F&B specific – “Fast food restaurants near me” has reclaimed its hold in the #1 spot for food-related searches. New to the list is enquiry into Maryland food stamps, which occupies spots 3 and 4.
Heroes– who’s making the news for doing the right thing:
- California poultry company Foster Farms is partnering with food banks to help provide more than 2 million meals to families impacted financially by Covid-19. In coming days, the family-owned company will contribute to hunger relief efforts by delivering protein to food banks and community organizations on the West Coast as well as Louisiana and Alabama.
- Carlisle, Pennsylvania-based The Giant Co. has established a $250,000 emergency grant program, in partnership with Team Pennsylvania, to support small businesses in Pennsylvania’s food supply chain impacted by the ongoing Covid-19 pandemic.
- The Bumble Bee Seafood Co., based in San Diego, California, says that it will donate $1 million worth of its shelf-stable seafood products to Feeding America, a nationwide network of food banks. The organization will distribute the much-needed supplies to Feeding San Diego, the Los Angeles Regional Food Bank and the Community FoodBank of New Jersey.
- Estée Lauder donated a $2 million grant to Doctors Without Borders/Médecins Sans Frontières to support its efforts in countries that lack substantial resources to combat the coronavirus. It also announced the reopening of a factory in Melville, New York, which will start producing hydroalcoholic gel.
- Domino’s is giving away about 10 million slices of pizza — let’s just call it 1.25 million pizzas, assuming each one is eight slices — to thank first responders and others. The food is going to hospitals and medical centers, grocery store workers, and others. Domino’s says all 6,126 U.S. locations, the majority of which are owned by franchisees, are expected to take part in the “feed the need” giveaways. Late last month, Domino’s said U.S. same-store sales rose 1.6 percent in the first quarter ended March 22 after rising 3.6 percent in the first month of the quarter, before the pandemic began leading to stay-at-home precautions across the country.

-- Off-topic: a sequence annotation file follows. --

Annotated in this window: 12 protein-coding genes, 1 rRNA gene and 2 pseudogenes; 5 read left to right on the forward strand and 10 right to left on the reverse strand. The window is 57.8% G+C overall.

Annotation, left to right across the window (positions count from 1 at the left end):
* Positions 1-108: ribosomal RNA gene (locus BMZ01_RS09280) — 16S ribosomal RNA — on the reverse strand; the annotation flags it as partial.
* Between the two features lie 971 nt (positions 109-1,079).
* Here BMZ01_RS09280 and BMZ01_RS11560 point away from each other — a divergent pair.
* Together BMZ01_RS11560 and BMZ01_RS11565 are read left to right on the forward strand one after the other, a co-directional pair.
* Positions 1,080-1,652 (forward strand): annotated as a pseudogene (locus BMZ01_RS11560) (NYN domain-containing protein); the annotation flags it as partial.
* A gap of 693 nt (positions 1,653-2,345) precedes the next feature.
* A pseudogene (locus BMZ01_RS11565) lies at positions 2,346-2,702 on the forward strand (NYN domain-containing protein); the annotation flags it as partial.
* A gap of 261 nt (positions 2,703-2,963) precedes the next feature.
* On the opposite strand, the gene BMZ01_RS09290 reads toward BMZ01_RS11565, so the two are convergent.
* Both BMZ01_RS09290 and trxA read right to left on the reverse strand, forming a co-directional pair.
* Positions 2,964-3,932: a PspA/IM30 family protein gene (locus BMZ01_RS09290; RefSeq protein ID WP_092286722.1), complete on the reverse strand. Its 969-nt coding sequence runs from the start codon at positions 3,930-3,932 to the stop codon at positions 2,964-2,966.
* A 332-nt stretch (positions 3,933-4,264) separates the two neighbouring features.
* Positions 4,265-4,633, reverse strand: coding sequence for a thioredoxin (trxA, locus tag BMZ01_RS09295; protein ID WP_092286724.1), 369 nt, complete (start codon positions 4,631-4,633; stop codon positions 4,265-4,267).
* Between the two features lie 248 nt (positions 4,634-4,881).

Déjà vu, anyone? Another company has decided to turn its perspective to employees. Sam’s Club launched a national TV spot, thanking all of its associates by name. JP Morgan showcased advisor’s WFH space while emphasizing that the company is there for its customers. Up next? Panera.
The chain, whose own employees handle the bulk of its delivery, had some of those workers record themselves while on the road. The campaign emphasizes that Panera is still open for business, including delivery for those staying home. The recordings, which were largely unscripted, were shot on the drivers’ smartphones. Panera asked managers to choose outstanding drivers in their areas, who were then approached about the project and paid for their participation.
Panera, who recently started delivering groceries to help offset lost profit from COVID-19, is utilizing a similar strategy that we’ve seen become more prevalent; focusing on employees and surrounding communities. Compared to yesterday’s insights, showcasing JP Morgan employees’ personal WFH spaces, this ad pulls in a lot of similarities. Once again, companies are turning to their associates to provide authentic content to share, marking a new, steadfast trend in COVID-19 marketing.